Stage One - Everyone needs to rehydrate their clay at some point. At first you might notice small cracks along the edges of the clay, or you might find that it's difficult to impress a good texture into it, but the clay is still very malleable. When this happens press the clay flat with your fingers then place it on one end of a piece of plastic wrap. Dip a finger in water and spread it on the clay. With your fingers on the outside of the plastic wrap, fold the clay in half (with the water on the inner layer) and flatten/blend the water into the body of the clay. Fold and blend the water into the clay at least 3 times before adding more water. How much water you add is dependent on how dry the clay is, and you will become better at gauging it with experience. When you think you have blended in enough water, wrap up the lump of clay and let it 'rest' for at least 45 seconds. This is to allow the binder time to absorb the water. If you use the lump right away, it will dry again immediately. The reason you're blending with your fingers on the outside of the wrap is because your hands absorb moisture from the clay, so if you try to rehydrate the clay with just your fingers alone, not only are your fingers are getting really messy but your skin is wicking the moisture away from the clay that you're trying to rehydrate!
Stage Two - At this point the clay is really dry and difficult to manipulate with your fingers alone. In this case you may want to switch to a roller to flatten the clay. I also suggest you replace the plastic wrap with a heavier piece of flexible plastic - like a freezer bag or an office type page protector that has been cut to open like a book. Although you'll have to use more pressure blend the water into the clay, it will be easier to rehydrate by using these tools. When you have achieved a good consistency, let the clay rest for an hour and up to overnight to allow the binders to fully absorb the moisture. See my YouTube video to view my technique.
Stage Three - Now your clay has gone a very long time without attention and it is rock hard. Do you throw it out? Of course not! Metal clay is always rehydrate-able. To replace the necessary water in completely dry clay you need to turn it back into powder. There are a couple of ways of doing this. I like to use a tissue blade to chop the hard clay into tiny pieces, then use a mortar and pestle to grind it into dust. The closer you get to dust and the more you grind, you'll see the powder turn into what looks like thin sheets of dry clay - but it's just compacted dust. Stir it with a pin tool and you'll see that it's all loose. Other artists like to use a dedicated coffee grinder to make the powder. Once you get to the powder stage the technique is the same. Transfer the powder to a small bowl and add water a drop or two at a time (if you add too much you'll bypass the lump clay stage and make slip) and stir it in with a spatula. When the dust sticks to itself in a lump and comes away cleanly from the sides of the container, transfer it to plastic and use the same directions as Stage One to fully rehydrate it into malleable clay. Lisa Cain has a good YouTube video showing the technique using a coffee grinder.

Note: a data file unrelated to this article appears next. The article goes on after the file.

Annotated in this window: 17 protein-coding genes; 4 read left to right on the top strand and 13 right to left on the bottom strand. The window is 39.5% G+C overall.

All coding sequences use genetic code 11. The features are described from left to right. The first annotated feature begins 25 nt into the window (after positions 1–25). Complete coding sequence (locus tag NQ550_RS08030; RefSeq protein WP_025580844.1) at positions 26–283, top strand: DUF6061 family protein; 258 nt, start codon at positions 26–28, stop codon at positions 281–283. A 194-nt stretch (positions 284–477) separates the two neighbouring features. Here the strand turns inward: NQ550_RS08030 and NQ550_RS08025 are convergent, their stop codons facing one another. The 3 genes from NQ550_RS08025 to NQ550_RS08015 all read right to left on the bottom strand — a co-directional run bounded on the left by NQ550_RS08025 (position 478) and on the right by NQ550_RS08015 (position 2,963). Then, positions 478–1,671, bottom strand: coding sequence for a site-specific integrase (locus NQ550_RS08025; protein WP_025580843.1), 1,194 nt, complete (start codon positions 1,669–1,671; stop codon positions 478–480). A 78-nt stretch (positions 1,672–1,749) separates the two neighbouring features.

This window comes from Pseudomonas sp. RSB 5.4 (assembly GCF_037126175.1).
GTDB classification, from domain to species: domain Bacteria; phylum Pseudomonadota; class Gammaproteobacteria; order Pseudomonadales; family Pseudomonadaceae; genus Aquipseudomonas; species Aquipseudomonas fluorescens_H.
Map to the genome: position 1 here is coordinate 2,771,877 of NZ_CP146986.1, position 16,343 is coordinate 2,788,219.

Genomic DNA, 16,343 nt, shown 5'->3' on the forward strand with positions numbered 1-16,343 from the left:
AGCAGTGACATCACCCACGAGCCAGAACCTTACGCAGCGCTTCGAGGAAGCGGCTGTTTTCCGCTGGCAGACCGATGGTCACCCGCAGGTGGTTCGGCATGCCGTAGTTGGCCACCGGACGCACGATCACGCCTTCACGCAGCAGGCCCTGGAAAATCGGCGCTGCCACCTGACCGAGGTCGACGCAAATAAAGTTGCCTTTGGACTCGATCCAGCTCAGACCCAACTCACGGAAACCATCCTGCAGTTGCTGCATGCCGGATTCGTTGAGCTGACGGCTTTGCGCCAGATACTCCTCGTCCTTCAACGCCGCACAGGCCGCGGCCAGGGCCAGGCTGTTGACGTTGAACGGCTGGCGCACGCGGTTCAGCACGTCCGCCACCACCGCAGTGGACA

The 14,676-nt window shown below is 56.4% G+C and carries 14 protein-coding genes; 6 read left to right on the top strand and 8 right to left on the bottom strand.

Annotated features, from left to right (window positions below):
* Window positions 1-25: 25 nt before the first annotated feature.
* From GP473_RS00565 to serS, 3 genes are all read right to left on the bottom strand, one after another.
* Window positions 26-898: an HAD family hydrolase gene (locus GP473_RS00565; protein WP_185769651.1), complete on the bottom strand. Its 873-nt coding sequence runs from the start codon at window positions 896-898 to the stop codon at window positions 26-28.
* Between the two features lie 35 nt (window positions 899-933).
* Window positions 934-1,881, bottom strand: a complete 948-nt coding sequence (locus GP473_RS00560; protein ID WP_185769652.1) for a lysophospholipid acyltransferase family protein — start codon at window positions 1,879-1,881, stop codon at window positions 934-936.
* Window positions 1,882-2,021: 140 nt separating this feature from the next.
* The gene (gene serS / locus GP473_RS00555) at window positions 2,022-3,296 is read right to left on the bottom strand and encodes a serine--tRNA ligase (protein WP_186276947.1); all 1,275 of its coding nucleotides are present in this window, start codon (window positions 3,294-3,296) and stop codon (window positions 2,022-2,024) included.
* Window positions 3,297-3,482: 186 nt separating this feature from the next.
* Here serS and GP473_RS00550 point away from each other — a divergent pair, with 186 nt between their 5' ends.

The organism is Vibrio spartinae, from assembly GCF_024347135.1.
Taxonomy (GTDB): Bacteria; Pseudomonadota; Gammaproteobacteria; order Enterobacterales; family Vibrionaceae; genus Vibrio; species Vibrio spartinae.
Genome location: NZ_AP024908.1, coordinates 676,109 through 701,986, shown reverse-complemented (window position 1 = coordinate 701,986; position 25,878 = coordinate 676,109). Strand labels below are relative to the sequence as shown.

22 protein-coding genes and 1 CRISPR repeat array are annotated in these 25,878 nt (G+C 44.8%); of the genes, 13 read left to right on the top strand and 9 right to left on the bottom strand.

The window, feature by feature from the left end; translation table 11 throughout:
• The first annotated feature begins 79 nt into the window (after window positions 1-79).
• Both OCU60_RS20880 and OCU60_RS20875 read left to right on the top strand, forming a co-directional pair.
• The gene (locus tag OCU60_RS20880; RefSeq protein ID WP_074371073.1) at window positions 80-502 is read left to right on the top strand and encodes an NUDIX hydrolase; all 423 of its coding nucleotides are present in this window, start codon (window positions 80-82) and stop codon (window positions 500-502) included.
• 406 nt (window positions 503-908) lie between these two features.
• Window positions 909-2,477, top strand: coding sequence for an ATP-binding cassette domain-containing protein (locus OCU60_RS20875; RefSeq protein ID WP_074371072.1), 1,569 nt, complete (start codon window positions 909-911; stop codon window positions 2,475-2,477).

The goal when using metal clay, is to not have to rehydrate fresh clay more than once or twice, and never to get to Stage Two or Three. But things happen, clay dries out, and now you know the remedies for each stage of  metal clay dehydration!